Cutting Emissions While Boosting Profits

Cutting Emissions While Boosting Profits

From a business perspective, not all carbon cuts are created equal. Business leaders may care about climate issues in a general way, but they want the emissions cuts to boost profits.  

The press and other media teem with suggestions. In the absence of coherent regulations, the decision becomes a complex economic one, and not many organizations have the time and the analytical oomph to sort through all the calculations.  

Fortunately, the industrious numbers-crunchers at McKinsey & Co., of management consulting fame, have done the hard work. The firm examined the costs and effectiveness of many methods of cutting carbon dioxide emissions with admirable thoroughness in their December 2007 report, "Reducing U.S. Greenhouse Gas Emissions: How Much at What Cost?"  First, they devised a plausible "business as usual" reference case against which they could make comparisons. They arrived at a number of conclusions for policymakers that are also directly relevant for businesses.

Anyone following recent climate and energy discussions has seen this chart. It's probably the single most useful comparison of carbon cutting methods, and with the slowing economy, it's more relevant than ever. McKinsey arranges the methods from left to right according to cost.

Global cost curve for abatement measures (Click for full-sized image) Figure 1

The vertical axis is the cost of abating greenhouse gas emissions, while the horizontal axis shows the gigatons of gasses cut.  Each green bar shows the cost abatement profile for a particular method, ranging from building insulation to carbon capture and storage. The width of the green bars shows how much carbon the method prevents from entering the atmosphere. Below the zero line, the methods below the zero line cut emissions and cut expenses. Measures above the zero line may cut emissions, but cost more than business as usual.

For example, "avoided forestation" on a large enough scale cuts a huge amount of CO2, but the cost is high.  Wind power on a small scale isn't quite as expensive, but it's still costly.

The most profitable methods for cutting a business's carbon dioxide emissions crowd the left-hand side of the chart:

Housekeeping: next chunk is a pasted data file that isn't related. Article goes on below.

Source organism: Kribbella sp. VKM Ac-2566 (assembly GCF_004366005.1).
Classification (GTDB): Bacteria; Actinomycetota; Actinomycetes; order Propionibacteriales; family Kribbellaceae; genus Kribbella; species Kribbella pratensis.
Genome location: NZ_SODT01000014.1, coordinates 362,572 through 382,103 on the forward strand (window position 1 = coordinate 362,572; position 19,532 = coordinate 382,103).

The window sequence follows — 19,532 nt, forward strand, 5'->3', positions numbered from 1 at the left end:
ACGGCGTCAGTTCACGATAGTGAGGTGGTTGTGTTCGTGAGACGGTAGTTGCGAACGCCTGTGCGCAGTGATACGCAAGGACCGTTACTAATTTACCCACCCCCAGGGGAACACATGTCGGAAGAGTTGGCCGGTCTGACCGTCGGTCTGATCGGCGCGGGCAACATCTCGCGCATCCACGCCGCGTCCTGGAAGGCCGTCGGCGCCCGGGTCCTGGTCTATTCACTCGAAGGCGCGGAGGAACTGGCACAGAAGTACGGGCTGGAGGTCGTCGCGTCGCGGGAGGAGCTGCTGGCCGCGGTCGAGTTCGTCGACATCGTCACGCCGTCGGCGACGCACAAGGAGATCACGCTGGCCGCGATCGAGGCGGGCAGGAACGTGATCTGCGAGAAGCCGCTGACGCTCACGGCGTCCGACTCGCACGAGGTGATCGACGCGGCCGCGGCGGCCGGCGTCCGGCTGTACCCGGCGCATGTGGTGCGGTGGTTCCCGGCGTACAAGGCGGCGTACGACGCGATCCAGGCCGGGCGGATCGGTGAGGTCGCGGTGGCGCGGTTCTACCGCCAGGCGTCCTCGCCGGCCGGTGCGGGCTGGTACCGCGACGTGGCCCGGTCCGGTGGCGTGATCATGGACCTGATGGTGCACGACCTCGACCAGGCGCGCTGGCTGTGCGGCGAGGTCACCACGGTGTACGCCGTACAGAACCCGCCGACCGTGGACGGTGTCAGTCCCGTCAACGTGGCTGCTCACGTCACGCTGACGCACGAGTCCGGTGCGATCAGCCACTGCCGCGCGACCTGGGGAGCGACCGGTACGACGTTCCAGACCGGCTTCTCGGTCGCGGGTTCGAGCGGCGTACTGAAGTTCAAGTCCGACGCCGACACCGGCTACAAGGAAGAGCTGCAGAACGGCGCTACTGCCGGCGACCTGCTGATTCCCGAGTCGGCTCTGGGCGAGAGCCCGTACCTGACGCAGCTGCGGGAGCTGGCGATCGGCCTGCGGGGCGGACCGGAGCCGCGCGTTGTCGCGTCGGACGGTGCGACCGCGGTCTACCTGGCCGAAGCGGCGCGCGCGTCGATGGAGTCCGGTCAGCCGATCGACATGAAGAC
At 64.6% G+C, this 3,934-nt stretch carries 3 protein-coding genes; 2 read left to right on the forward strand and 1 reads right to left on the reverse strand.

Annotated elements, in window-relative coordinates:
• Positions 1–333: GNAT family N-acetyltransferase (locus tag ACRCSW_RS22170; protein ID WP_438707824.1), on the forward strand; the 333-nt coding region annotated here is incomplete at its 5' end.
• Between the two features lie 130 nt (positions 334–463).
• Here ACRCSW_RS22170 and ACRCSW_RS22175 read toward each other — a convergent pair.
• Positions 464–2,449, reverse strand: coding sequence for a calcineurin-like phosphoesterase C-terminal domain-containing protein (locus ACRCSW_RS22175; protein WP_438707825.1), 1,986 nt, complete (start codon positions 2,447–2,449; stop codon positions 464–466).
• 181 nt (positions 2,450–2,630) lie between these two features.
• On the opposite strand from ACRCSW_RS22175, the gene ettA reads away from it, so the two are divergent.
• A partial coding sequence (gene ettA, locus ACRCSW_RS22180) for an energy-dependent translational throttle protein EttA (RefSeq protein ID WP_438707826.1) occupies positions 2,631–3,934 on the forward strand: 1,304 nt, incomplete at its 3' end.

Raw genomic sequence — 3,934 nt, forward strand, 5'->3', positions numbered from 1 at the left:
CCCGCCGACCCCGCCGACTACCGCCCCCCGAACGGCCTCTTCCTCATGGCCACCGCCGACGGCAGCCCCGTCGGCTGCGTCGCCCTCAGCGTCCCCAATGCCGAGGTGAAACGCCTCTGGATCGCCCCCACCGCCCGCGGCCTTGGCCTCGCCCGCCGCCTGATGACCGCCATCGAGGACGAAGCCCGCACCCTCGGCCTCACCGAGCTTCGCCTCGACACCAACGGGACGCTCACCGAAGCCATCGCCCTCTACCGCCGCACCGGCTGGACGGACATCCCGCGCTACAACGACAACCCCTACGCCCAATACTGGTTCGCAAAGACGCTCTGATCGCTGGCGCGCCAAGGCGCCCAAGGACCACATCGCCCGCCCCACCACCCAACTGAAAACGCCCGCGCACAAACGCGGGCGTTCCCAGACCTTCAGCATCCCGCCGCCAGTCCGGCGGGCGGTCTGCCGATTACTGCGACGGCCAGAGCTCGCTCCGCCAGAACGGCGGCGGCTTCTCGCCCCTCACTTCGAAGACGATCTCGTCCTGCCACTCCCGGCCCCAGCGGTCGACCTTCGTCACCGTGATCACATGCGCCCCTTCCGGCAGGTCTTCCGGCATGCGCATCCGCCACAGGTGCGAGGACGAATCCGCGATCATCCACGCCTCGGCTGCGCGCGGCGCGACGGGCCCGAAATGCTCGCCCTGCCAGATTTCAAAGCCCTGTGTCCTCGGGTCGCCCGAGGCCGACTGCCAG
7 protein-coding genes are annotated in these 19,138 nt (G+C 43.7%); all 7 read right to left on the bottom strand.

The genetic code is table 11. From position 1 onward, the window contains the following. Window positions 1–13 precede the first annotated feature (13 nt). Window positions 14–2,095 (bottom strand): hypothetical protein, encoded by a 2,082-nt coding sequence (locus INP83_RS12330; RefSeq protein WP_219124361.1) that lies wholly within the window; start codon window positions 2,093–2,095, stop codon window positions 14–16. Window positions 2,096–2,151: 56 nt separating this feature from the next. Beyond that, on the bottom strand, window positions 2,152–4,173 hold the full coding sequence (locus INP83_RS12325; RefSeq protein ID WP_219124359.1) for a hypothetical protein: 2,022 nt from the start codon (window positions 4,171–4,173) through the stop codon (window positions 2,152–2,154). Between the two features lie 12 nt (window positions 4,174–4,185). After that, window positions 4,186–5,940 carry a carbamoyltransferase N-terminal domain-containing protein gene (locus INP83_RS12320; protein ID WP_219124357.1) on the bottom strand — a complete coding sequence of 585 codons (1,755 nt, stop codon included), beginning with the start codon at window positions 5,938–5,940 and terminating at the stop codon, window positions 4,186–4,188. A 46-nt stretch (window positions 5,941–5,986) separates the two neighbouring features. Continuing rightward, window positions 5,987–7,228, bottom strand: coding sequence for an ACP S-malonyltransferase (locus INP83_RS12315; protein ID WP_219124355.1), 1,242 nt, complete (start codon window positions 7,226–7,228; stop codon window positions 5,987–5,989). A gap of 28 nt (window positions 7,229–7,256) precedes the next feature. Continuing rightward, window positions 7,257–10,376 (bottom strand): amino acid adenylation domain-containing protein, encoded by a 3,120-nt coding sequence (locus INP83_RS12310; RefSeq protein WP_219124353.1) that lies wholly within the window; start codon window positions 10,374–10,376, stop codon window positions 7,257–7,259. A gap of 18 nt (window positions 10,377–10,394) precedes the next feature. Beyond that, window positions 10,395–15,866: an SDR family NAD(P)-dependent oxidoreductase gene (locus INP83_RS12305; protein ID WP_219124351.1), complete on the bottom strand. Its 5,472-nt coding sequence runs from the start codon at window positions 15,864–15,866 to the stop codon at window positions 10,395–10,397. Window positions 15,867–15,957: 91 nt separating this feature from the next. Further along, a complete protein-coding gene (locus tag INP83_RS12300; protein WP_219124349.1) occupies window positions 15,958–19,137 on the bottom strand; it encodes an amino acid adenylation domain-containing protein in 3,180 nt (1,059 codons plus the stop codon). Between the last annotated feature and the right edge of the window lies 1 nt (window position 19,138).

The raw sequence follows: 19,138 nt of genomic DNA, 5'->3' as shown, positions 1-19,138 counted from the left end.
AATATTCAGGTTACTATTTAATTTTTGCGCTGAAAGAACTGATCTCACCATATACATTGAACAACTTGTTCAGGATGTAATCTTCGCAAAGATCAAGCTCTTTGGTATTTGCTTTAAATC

-- Insulation
-- Fuel efficiency in commercial vehicles
-- Lighting systems

To take the top three in reverse order: Lighting means replacing incandescent with compact fluorescent lights.  Since every schoolchild and magazine reader in America has been thoroughly drilled on this topic, we don't need to say more.

Fuel efficiency in commercial vehicles is obvious, too, and even with the current low prices for gas and diesel fuel, the case for better mileage is compelling. A large swath of businesses thinks, "Ah, problem over. Everybody back in the pool."  Yet it's a safe bet that eventually the price of oil will climb again.  The parabola in oil prices will be back -- even if it turns out to be another asset bubble unmoored from the underlying supply constraints.

The first step -- building insulation -- should galvanize business readers. Redoing insulation in existing structures takes an investment of time, trouble and money, but the return period is pretty prompt. In fact, upgrading insulation pays off so quickly that it's worth doing even in the absence of greenhouse gas abatement plusses. The overall profit improvement is even better than it first appears, because insulation also improves air conditioning efficiency as well as heating.

Conventional fiberglass insulation helps, and many contractors know how to install it. Even more effective in most circumstances is blown-in foam, which is well-suited for retrofits. Foam comes in many varieties, and companies must research which one suits their buildings best.  

Insulation is lacking in glamour and visual appeal. But why step over dollars to pick up pennies?

Brian Thomas, a writer who specializes in climate change and the capital markets, maintains the blog "Carbon-Based." While at Swiss Re, he managed the firm's participation in the Harvard Medical School's "Climate Change Futures" project.